a christmas carol first scrooge

In Hall H this morning at the 2009 San Diego Comic Con, Robert Zemeckis took to the stage to discuss his latest film, A Christmas Carol, and to show some footage. Hit the jump for some of his reflections on animation, as well as a description and reactions to the footage.

One of the most interesting moments in the panel came when panel moderator Patton Oswalt asked Zemeckis about how people have accused his characters of having “dead eyes” and of living in the “Uncanny Valley.” Zemeckis remarked that the Uncanny Valley was a term created for robots, and that film is different. Film is inherently a medium whereby directors use different visual tools to create a story, and that while 3D animation and motion capture are not for every film, they can be useful storytelling tools.

Later on, during the Q&A, an audience member asked how he was specifically able to capture the movements of the characters’ eyes. Zemeckis said that they’ve learned how to read the movement of the retina perfectly, with actors wearing 4 hd video cameras, capturing 60 frames a second, detailing every pore and wrinkle.

Zemeckis also unveiled some footage from the film. The footage opens on the corpse of Scrooge’s associate, Marley. We see close-ups of Scrooge in a basement, as people are about to close the casket on Marley. Scrooge signs Marley’s death certificate, then removes two coins covering Marley’s eyes before leaving for his house.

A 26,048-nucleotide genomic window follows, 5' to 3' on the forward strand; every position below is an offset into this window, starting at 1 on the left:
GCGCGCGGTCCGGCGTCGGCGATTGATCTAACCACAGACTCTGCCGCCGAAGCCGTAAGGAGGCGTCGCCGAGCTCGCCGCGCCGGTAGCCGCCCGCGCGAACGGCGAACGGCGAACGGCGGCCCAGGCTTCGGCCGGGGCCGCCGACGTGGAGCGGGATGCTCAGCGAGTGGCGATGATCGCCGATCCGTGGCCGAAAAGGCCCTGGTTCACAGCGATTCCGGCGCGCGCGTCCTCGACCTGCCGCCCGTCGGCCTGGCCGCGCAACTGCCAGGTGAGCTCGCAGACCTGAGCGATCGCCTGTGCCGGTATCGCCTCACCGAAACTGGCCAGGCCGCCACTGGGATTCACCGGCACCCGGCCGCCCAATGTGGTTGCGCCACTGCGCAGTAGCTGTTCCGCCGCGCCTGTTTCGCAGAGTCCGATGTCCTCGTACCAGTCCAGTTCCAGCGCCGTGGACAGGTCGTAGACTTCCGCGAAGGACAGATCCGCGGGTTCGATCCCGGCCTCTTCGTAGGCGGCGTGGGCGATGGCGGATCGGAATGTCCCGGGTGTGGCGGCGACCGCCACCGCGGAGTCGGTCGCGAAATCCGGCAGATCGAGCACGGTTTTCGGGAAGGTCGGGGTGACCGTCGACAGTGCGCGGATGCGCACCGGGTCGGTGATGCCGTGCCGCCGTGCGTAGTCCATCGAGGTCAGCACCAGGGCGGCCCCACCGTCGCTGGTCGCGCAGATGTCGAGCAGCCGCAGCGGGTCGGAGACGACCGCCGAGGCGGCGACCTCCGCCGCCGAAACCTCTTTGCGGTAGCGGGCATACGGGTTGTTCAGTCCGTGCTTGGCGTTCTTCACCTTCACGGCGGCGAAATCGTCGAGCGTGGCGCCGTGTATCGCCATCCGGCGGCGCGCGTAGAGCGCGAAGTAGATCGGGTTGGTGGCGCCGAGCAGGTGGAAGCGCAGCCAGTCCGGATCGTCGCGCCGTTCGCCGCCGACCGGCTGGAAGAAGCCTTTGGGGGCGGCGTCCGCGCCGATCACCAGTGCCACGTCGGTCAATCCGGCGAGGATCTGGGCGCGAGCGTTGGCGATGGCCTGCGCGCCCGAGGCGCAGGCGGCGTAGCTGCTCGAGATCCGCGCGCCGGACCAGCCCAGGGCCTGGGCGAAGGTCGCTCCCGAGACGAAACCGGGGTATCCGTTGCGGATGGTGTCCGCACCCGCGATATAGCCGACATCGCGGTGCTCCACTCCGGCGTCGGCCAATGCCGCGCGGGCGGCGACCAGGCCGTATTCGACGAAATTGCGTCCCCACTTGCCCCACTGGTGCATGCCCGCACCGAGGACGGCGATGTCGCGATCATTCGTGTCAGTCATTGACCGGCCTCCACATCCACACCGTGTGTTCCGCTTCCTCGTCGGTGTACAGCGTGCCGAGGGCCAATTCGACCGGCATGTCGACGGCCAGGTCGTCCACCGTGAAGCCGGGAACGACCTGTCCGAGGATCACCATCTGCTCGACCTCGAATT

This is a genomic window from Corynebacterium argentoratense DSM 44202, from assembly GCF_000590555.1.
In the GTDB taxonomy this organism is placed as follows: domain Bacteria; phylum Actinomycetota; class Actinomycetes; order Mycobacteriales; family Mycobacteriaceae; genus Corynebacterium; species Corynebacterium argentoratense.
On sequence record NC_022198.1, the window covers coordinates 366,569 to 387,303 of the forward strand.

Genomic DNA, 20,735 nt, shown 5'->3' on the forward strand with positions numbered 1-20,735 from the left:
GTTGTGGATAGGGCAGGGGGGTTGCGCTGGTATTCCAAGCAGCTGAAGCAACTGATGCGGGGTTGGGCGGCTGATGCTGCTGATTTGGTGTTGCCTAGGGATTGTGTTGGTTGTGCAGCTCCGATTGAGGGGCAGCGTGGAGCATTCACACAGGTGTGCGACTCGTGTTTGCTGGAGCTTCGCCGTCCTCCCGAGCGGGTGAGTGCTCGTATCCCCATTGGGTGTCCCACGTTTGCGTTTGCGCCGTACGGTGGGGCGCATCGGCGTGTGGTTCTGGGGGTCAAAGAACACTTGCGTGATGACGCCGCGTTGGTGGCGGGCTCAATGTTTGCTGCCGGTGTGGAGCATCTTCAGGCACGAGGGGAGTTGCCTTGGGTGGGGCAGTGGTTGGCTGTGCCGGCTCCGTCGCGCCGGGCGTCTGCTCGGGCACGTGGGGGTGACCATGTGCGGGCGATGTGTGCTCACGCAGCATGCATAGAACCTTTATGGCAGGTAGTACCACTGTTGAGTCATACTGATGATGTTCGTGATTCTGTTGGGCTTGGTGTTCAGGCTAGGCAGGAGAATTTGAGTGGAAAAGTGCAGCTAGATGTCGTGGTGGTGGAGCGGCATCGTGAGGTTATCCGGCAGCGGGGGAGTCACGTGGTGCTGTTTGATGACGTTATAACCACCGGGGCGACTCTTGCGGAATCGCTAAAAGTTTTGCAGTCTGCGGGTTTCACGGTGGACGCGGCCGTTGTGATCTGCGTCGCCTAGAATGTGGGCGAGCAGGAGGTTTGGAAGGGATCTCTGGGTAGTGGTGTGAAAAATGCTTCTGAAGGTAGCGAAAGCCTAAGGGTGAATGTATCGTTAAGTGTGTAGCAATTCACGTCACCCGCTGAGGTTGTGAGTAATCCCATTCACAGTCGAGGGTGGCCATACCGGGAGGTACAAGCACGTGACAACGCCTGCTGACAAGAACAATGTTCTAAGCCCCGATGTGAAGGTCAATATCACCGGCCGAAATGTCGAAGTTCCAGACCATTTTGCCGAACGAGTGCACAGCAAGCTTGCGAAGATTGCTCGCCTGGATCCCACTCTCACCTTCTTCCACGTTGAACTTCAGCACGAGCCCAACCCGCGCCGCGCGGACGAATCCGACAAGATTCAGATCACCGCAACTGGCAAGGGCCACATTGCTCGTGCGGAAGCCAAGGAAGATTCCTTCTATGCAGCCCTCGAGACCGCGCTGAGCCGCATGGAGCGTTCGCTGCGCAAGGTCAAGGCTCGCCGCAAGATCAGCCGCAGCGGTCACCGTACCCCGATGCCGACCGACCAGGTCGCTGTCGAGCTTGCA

The next scene has Scrooge relaxing on his chair by the fireplace. After an interminable silence, the bells above Scrooge’s door begin to ring. The ghost of Marley bursts in, throwing his chains ahead of him to herald his appearance. Marley and Scrooge exchange their classic scene dialogue which is, from my recollection, fairly faithful to the book, where Marley tells Scrooge he’ll soon be visited by three ghosts. At some point during the conversation, Marley’s jaw breaks, and he’s forced to use his hand to move his mouth. Afterwards, Marley flies out the window, taking his chains with him, and we see some quick clips of Scrooge with all the different ghosts before the footage ends.

After the footage, Oswalt remarked, “Dear god, that was terrifying,” to which Zemeckis rejoined, “It’s a ghost story.” Indeed, Zemeckis seems to have kept really faithful to the source material, and the result is something moody, atmospheric, and deliberately paced. While Jim Carrey is playing multiple roles in the film, don’t expect some slapstick, kid-friendly fare. Instead, his Ebenezer Scrooge is extremely mannered, and his speech, meticulous.

As for the CGI, Zemeckis has come along ways since the days of Polar Express, and the characters are a significant step forward from previous films like Final Fantasy: The Spirits Within or even Beowulf. The most remarkable thing to me is the level of detail in Scrooge’s face. You see every single wrinkle, every crag, and the skin tones are beautiful. However, I think a lot of your experience with the CG may depend on personal preference, so your mileage may vary.

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